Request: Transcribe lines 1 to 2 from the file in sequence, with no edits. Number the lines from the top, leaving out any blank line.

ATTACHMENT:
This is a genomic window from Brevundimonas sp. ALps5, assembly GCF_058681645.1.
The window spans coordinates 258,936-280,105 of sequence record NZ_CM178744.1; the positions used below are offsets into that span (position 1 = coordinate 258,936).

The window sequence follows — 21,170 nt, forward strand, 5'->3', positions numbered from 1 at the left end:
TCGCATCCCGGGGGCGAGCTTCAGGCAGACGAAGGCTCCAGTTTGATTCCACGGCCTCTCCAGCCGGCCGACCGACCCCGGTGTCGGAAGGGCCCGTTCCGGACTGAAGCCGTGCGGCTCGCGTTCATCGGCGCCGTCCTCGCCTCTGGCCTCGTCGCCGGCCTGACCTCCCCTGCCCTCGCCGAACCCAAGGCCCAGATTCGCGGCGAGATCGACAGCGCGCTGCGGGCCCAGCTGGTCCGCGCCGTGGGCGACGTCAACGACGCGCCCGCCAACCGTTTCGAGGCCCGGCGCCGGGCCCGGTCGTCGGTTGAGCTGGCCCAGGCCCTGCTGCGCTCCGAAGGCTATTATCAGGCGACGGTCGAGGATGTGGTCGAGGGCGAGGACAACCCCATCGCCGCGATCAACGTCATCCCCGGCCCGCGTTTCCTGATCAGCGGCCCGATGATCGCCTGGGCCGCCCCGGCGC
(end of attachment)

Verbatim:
This is a genomic window from Brevundimonas sp. ALps5, assembly GCF_058681645.1.
The window spans coordinates 258,936-280,105 of sequence record NZ_CM178744.1; the positions used below are offsets into that span (position 1 = coordinate 258,936).